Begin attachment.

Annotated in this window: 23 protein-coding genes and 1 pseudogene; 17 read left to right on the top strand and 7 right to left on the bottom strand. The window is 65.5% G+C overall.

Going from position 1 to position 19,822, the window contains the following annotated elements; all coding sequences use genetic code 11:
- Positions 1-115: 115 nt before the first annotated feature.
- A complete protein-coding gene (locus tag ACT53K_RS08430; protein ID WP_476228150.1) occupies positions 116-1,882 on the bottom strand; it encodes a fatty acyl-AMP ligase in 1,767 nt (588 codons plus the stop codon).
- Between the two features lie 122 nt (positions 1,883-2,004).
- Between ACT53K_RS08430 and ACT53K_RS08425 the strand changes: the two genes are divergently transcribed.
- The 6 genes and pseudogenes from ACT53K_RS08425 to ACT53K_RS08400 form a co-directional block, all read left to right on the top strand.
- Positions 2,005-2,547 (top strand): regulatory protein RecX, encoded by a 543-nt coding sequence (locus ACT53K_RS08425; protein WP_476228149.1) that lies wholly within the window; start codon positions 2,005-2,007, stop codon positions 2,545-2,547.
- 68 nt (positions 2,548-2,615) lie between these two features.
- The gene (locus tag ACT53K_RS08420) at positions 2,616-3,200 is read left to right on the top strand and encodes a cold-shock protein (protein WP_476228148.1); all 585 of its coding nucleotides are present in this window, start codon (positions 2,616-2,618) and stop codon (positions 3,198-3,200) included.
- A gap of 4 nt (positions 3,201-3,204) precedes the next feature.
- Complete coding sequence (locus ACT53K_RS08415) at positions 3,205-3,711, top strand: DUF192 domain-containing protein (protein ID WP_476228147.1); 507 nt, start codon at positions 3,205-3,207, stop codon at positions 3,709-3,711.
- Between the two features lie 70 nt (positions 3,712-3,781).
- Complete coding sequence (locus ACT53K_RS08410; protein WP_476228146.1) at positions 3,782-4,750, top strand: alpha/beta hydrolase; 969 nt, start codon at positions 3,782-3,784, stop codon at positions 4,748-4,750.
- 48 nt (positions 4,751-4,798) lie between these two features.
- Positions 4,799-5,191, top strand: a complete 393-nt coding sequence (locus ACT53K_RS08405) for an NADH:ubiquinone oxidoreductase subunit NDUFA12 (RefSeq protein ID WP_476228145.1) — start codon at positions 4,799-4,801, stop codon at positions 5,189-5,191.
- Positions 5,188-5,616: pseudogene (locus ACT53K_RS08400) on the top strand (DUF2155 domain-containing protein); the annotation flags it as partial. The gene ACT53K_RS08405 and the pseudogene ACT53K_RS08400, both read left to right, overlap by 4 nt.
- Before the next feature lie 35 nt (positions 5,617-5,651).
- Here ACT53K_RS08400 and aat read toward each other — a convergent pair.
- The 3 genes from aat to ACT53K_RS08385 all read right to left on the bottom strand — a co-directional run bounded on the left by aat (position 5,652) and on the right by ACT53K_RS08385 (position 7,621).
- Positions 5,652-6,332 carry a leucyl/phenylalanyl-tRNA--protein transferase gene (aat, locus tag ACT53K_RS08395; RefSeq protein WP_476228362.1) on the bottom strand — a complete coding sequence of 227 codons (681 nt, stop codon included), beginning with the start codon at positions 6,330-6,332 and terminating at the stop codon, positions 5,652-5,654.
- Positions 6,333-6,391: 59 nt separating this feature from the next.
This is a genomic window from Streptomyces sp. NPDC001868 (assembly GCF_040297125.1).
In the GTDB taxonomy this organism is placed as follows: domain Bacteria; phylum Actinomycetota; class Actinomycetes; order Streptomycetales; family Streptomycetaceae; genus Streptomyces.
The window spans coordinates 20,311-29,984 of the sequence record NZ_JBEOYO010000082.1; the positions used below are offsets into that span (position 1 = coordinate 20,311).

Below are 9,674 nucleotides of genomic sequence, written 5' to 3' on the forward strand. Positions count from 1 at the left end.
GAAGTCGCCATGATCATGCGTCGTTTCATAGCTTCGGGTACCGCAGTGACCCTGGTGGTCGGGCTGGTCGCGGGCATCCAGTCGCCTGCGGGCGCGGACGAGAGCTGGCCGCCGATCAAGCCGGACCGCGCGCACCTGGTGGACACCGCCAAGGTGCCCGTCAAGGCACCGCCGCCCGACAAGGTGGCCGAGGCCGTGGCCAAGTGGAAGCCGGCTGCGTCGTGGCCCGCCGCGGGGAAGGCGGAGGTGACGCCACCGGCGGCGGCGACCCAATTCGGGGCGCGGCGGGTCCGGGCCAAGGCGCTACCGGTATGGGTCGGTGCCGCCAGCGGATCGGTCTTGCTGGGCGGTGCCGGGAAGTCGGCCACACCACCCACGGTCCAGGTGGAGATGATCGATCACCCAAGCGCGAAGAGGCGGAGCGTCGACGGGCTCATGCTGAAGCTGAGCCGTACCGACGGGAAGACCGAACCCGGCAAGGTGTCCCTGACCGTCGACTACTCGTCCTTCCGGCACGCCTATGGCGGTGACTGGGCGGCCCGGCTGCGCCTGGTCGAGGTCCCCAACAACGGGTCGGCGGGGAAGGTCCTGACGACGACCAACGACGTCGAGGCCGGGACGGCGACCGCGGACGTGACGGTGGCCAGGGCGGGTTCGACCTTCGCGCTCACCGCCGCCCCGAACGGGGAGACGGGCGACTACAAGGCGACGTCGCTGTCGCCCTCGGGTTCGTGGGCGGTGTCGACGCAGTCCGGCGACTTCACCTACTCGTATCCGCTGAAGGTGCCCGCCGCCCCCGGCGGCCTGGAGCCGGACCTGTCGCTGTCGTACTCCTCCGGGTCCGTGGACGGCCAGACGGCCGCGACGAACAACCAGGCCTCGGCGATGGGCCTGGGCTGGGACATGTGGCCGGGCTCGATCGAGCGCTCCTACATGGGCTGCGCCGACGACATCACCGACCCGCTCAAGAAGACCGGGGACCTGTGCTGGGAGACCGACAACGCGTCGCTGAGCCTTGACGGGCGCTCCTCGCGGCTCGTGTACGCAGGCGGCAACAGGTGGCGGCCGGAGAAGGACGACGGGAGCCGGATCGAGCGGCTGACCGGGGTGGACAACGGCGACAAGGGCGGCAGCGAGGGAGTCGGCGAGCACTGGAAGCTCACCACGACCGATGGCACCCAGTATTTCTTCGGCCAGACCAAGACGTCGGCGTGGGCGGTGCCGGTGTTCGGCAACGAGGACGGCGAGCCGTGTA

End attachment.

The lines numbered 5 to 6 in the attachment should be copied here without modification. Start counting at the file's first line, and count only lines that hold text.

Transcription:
- Between the two features lie 122 nt (positions 1,883-2,004).
- Between ACT53K_RS08430 and ACT53K_RS08425 the strand changes: the two genes are divergently transcribed.